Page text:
3 Diet Myths Debunked
3 Diet Myths Debunked
Myth: Grain products such as bread, pasta, and rice are fattening. I should avoid them when trying to lose weight.
Fact: A grain product is any food made from wheat, rice, oats, cornmeal, barley, or another cereal grain. Grains are divided into two subgroups, whole grains and refined grains. Whole grains contain the entire grain kernel—the bran, germ, and endosperm. Examples include brown rice and whole-wheat bread, cereal, and pasta. Refined grains have been milled, a process that removes the bran and germ. This is done to give grains a finer texture and improve their shelf life, but it also removes dietary fiber, iron, and many B vitamins.
People who eat whole grains as part of a healthy diet may lower their chances of developing some chronic diseases. Government dietary guidelines advise making half your grains whole grains. For example, choose 100 percent whole-wheat bread instead of white bread, and brown rice instead of white rice. The For More Information section offers helpful links to these guidelines and the ChooseMyPlate website, which provides information, tips, and tools on healthy eating. (Read more here)
Myth: Eating healthy food costs too much.
Fact: Eating better does not have to cost a lot of money. Many people think that fresh foods are healthier than canned or frozen ones. For example, some people think that spinach is better for you raw than frozen or canned. However, canned or frozen fruits and veggies provide as many nutrients as fresh ones, at a lower cost. Healthy options include low-salt canned veggies and fruit canned in its own juice or water-packed. Remember to rinse canned veggies to remove excess salt. Also, some canned seafood, like tuna, is easy to keep on the shelf, healthy, and low-cost. And canned, dried, or frozen beans, lentils, and peas are also healthy sources of protein that are easy on the wallet. Also think about the money you spend when you eat out because you have not planned your meals for the week. Most people save money when they incorporate weekly meal planning for themselves and their families. When you meal plan, try to buy fruits and vegetables that are in season. These items are always cheaper at the time of the year in which they are grown. (Read more here)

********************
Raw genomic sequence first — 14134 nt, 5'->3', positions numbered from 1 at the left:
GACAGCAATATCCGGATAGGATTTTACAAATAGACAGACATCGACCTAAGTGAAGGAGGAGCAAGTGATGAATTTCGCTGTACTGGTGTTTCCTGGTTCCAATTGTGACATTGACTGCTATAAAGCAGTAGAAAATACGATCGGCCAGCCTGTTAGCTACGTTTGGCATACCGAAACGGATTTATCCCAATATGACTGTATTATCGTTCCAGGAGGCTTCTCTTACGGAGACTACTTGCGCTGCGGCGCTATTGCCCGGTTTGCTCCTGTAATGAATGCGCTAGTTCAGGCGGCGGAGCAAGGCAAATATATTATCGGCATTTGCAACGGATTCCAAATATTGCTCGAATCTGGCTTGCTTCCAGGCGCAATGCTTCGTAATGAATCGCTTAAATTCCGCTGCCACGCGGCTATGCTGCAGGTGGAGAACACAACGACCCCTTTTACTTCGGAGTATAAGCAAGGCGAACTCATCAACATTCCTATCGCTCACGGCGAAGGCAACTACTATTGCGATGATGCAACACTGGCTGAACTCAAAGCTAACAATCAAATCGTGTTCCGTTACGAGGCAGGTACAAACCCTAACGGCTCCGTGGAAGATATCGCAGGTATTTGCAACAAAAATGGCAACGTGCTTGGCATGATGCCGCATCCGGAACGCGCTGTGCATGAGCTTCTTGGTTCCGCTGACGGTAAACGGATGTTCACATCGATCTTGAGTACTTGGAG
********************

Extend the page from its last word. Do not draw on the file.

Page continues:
Myth: Twenty pounds in 20 days.
Fact: Sounds great, but here’s a reality check: It’s physically impossible to shed 20 pounds of fat in 20 days, unless you’re the size of King Kong. Fasting or liquid diets produce weight loss because your digestive tract empties. You’ll also lose muscle (bad news) and water. As soon as you start eating again your scale is going to go back to where you started within days. If you’re not losing fat long-term, then why even torture yourself? Losing weight at a very rapid rate (more than three pounds a week after the first couple of weeks) may increase your risk for developing gallstones (clusters of solid material in the gallbladder that can be painful). Diets that provide less than 800 calories per day could also result in heart rhythm abnormalities, which can be fatal.
Research suggests that losing half to two pounds a week by making healthy food choices, eating moderate portions and building physical activity into your daily life is the best way to lose weight and keep it off. By adopting healthy eating and physical activity habits, you may also lower your risk for developing Type 2 diabetes, heart disease and high blood pressure. Promises of quick weight loss lurk everywhere, but they don’t tell you that the loss never lasts. (Read more here)
Life is not about short-term diets, it’s about long-term lifestyle changes.
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